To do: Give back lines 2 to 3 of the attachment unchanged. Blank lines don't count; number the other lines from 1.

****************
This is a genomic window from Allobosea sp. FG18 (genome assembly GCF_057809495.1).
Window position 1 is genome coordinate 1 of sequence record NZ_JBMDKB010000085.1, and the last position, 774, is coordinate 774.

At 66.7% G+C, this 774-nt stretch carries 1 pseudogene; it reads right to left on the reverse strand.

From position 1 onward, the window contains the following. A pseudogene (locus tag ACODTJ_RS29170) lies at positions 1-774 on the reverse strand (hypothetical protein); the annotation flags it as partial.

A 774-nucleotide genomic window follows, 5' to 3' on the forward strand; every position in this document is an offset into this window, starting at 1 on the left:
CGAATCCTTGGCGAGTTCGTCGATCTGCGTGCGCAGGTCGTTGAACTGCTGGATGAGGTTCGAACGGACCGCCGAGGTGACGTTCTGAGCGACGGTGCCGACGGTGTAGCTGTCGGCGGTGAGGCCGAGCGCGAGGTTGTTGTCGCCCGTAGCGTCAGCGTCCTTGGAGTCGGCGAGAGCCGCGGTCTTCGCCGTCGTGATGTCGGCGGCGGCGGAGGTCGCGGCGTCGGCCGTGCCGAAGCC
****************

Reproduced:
Window position 1 is genome coordinate 1 of sequence record NZ_JBMDKB010000085.1, and the last position, 774, is coordinate 774.

At 66.7% G+C, this 774-nt stretch carries 1 pseudogene; it reads right to left on the reverse strand.